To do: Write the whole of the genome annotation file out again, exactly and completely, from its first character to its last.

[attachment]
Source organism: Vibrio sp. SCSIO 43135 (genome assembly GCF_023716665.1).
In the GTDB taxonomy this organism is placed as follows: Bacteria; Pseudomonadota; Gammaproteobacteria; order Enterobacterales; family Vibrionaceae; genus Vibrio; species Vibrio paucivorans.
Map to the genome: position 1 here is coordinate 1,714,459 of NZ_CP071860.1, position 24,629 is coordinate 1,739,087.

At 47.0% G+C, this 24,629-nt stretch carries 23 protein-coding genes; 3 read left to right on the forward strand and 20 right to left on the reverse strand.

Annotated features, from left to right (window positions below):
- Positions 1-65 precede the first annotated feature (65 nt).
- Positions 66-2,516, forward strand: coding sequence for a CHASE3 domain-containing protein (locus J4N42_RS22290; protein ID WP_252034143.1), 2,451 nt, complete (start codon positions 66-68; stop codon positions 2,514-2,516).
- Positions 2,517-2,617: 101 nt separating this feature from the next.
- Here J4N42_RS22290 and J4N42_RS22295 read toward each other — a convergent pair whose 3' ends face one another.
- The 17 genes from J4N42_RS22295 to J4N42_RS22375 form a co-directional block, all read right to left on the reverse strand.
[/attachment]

Source organism: Vibrio sp. SCSIO 43135 (genome assembly GCF_023716665.1).
In the GTDB taxonomy this organism is placed as follows: Bacteria; Pseudomonadota; Gammaproteobacteria; order Enterobacterales; family Vibrionaceae; genus Vibrio; species Vibrio paucivorans.
Map to the genome: position 1 here is coordinate 1,714,459 of NZ_CP071860.1, position 24,629 is coordinate 1,739,087.

At 47.0% G+C, this 24,629-nt stretch carries 23 protein-coding genes; 3 read left to right on the forward strand and 20 right to left on the reverse strand.

Annotated features, from left to right (window positions below):
- Positions 1-65 precede the first annotated feature (65 nt).
- Positions 66-2,516, forward strand: coding sequence for a CHASE3 domain-containing protein (locus J4N42_RS22290; protein ID WP_252034143.1), 2,451 nt, complete (start codon positions 66-68; stop codon positions 2,514-2,516).
- Positions 2,517-2,617: 101 nt separating this feature from the next.
- Here J4N42_RS22290 and J4N42_RS22295 read toward each other — a convergent pair whose 3' ends face one another.
- The 17 genes from J4N42_RS22295 to J4N42_RS22375 form a co-directional block, all read right to left on the reverse strand.